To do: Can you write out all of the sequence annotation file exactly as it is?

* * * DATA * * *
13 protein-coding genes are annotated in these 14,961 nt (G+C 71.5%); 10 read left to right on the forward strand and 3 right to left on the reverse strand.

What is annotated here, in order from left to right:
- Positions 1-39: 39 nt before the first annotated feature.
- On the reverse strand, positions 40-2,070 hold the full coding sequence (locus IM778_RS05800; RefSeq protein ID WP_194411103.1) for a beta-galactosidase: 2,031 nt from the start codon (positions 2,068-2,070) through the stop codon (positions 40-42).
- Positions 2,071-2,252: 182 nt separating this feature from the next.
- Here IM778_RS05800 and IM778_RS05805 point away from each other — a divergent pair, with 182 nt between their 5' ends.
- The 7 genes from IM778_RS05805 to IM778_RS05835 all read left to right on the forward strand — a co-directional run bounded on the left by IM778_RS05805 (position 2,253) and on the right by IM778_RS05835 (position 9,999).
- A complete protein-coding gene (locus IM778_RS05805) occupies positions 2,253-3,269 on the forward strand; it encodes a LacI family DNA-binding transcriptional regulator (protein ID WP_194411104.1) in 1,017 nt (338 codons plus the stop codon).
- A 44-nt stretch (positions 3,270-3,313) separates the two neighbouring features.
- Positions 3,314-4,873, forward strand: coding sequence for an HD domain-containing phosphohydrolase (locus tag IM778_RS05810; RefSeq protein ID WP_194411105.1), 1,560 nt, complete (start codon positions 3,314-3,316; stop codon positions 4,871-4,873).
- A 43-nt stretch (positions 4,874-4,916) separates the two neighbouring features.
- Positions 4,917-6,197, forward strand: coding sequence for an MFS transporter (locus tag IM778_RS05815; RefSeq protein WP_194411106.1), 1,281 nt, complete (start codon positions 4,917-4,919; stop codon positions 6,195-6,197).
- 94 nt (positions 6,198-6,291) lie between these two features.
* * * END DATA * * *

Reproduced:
13 protein-coding genes are annotated in these 14,961 nt (G+C 71.5%); 10 read left to right on the forward strand and 3 right to left on the reverse strand.

What is annotated here, in order from left to right:
- Positions 1-39: 39 nt before the first annotated feature.
- On the reverse strand, positions 40-2,070 hold the full coding sequence (locus IM778_RS05800; RefSeq protein ID WP_194411103.1) for a beta-galactosidase: 2,031 nt from the start codon (positions 2,068-2,070) through the stop codon (positions 40-42).
- Positions 2,071-2,252: 182 nt separating this feature from the next.
- Here IM778_RS05800 and IM778_RS05805 point away from each other — a divergent pair, with 182 nt between their 5' ends.
- The 7 genes from IM778_RS05805 to IM778_RS05835 all read left to right on the forward strand — a co-directional run bounded on the left by IM778_RS05805 (position 2,253) and on the right by IM778_RS05835 (position 9,999).
- A complete protein-coding gene (locus IM778_RS05805) occupies positions 2,253-3,269 on the forward strand; it encodes a LacI family DNA-binding transcriptional regulator (protein ID WP_194411104.1) in 1,017 nt (338 codons plus the stop codon).
- A 44-nt stretch (positions 3,270-3,313) separates the two neighbouring features.
- Positions 3,314-4,873, forward strand: coding sequence for an HD domain-containing phosphohydrolase (locus tag IM778_RS05810; RefSeq protein ID WP_194411105.1), 1,560 nt, complete (start codon positions 3,314-3,316; stop codon positions 4,871-4,873).
- A 43-nt stretch (positions 4,874-4,916) separates the two neighbouring features.
- Positions 4,917-6,197, forward strand: coding sequence for an MFS transporter (locus tag IM778_RS05815; RefSeq protein WP_194411106.1), 1,281 nt, complete (start codon positions 4,917-4,919; stop codon positions 6,195-6,197).
- 94 nt (positions 6,198-6,291) lie between these two features.